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Fretting About Scottish Independence

George Robertson frets about the effects of possible Scottish independence:

The ripple effects would not be limited to the United Kingdom. Other separatist movements in Europe are watching the Scottish debate with undisguised interest. In Spain, more than a million Catalans have turned out in the streets calling for independence. In the Basque Country, separatist violence has waned, but the desire for a separate state remains. In Belgium, whose unity hangs on a thread, Flemish nationalists have made it clear that if Scotland has a free pass to the European Union and NATO [bold mine-DL], they would be next in line. There could be more breakaways to come.

The assumption behind all of this is that the fragmentation of some or all of these states would be a bad thing. That’s possible, but it’s not clear why this is taken as a given. It is understandable after the last century that Europeans would be wary of redrawing territorial boundaries, but the peaceful division of democratic states by referendum is a very strange thing to oppose. Suppose that Scottish independence triggered a wave of other successful separatist votes that created several new states out of a few existing ones. What would be the harm in that? Is there really very much to be feared from an independent Catalunya? It makes sense that some European governments wouldn’t want to encourage separatist movements in their own countries, but it frankly doesn’t matter that much to other countries.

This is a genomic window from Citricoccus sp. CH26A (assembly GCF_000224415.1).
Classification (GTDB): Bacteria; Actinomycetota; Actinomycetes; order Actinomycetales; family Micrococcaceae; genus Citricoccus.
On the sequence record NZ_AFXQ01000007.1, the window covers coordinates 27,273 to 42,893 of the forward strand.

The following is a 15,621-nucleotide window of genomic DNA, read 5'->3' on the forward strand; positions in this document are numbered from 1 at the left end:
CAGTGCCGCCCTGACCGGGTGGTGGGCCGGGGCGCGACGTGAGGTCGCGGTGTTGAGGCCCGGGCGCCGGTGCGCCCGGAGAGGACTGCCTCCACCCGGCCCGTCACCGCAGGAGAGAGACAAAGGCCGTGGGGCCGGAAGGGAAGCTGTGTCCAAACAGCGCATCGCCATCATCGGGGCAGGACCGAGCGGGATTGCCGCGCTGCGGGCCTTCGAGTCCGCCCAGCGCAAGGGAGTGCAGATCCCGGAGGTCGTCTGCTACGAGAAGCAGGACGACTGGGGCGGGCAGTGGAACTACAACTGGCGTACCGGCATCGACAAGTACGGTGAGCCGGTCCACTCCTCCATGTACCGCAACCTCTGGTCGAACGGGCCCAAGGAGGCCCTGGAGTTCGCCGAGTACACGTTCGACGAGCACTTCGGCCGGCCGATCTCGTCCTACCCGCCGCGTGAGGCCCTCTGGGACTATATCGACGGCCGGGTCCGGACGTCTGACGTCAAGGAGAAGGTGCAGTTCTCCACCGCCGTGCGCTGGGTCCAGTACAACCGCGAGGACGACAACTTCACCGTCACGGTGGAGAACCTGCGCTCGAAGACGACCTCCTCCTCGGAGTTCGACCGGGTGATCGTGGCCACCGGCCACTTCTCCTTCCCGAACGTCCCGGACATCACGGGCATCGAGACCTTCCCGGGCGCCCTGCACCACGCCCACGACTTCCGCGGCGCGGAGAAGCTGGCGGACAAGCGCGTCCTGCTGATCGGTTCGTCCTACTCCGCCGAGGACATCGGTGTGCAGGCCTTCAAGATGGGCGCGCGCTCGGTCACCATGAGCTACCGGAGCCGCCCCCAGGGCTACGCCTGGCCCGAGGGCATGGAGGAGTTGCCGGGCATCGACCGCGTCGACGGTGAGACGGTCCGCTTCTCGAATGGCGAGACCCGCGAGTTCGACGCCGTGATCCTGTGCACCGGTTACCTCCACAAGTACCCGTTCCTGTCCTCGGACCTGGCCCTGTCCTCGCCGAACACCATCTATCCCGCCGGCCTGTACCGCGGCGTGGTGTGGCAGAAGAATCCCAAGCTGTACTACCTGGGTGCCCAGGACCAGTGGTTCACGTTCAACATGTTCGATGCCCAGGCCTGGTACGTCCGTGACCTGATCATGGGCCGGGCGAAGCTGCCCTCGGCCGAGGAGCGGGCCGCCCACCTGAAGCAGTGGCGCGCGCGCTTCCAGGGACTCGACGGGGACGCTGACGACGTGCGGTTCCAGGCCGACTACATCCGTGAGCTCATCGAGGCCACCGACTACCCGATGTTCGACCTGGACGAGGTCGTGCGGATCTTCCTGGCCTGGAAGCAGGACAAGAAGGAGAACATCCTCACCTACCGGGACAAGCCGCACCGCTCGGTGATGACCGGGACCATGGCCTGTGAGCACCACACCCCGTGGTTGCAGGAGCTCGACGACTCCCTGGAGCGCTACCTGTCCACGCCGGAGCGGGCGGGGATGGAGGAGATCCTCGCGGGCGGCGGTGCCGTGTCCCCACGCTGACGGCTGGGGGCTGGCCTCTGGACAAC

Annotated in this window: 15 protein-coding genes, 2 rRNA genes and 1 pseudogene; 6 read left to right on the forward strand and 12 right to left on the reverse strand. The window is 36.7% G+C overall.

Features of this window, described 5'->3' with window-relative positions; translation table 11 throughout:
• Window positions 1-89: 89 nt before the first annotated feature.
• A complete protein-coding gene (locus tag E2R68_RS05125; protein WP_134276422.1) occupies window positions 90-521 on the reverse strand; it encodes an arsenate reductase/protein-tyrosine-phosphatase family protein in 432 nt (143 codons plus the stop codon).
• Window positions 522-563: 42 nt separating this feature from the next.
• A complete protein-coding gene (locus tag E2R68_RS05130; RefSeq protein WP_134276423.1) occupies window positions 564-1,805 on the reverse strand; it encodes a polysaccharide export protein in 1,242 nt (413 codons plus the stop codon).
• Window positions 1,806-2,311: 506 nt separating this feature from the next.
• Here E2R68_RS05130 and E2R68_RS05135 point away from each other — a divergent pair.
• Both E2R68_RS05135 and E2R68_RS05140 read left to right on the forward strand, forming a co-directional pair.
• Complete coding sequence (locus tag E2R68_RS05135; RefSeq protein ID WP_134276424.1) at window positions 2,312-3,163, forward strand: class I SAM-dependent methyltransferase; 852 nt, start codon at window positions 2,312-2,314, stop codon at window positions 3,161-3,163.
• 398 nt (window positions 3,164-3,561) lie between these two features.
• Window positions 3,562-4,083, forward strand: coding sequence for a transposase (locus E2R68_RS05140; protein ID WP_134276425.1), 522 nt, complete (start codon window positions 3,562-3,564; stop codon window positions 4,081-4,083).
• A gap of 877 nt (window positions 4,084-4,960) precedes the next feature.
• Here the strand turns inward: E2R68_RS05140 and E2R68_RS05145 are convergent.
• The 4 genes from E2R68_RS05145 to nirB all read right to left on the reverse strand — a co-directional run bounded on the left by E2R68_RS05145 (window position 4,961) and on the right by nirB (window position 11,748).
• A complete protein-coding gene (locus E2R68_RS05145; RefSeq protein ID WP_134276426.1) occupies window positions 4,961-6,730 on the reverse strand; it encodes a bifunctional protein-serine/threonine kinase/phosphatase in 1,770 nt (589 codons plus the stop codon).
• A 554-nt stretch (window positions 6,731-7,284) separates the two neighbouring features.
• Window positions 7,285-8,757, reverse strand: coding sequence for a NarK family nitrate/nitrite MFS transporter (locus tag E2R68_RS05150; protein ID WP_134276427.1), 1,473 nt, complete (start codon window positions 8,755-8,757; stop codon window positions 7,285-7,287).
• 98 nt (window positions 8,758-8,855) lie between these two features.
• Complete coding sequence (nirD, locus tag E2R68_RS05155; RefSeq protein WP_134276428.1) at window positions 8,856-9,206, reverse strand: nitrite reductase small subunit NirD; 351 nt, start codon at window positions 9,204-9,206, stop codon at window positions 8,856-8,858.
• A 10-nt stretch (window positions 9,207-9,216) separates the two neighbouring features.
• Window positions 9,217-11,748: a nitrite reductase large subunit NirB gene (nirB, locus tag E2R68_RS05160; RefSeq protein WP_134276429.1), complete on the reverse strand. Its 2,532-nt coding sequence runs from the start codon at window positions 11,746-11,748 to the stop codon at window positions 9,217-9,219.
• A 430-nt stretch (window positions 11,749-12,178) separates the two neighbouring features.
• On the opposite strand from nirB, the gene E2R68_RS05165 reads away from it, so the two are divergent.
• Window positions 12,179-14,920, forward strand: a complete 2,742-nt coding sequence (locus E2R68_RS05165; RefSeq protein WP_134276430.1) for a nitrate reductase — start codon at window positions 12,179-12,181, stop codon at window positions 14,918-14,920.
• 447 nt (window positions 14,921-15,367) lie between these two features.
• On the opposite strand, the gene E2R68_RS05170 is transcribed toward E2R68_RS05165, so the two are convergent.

Spain has been very vocal about its position on Scottish membership in the EU in order to make it less likely that the ‘yes’ side in this year’s referendum will prevail. The Spanish government guesses correctly that Spain may not long survive as a united country if separatist states are able to acquire EU membership with ease. But it is just this sort of opposition from other parts of Europe that makes most of the worrying about the implications of Scottish independence redundant. The referendum is likely to fail, and Scotland isn’t going to become an independent state. That isn’t because Scottish independence would have profound and negative significance for the rest of Europe or anyone else, but because more Scots judge independence to be unnecessary or undesirable for themselves. That’s because there will be no “free pass” for Scotland to joint the EU or NATO, and being barred from easy entry into the EU is one of the things making independence unappealing.

Despite Robertson’s use of “re-Balkanization” to scare people into thinking that Scottish independence could mean the return of armed conflict to western Europe, there is little reason to think that the independence of a few new countries would lead to “more strife and dissension.” Scottish independence may indeed not be in the interests of most Scots, in which case they will vote it down and the issue will be resolved for the foreseeable future. Even so, it is the most pathetic kind of fear-mongering to suggest that it would be a serious danger to anyone.

about the author

Daniel Larison is a senior editor at TAC, where he also keeps a solo blog. He has been published in the New York Times Book Review, Dallas Morning News, World Politics Review, Politico Magazine, Orthodox Life, Front Porch Republic, The American Scene, and Culture11, and was a columnist for The Week. He holds a PhD in history from the University of Chicago, and resides in Lancaster, PA. Follow him on Twitter.

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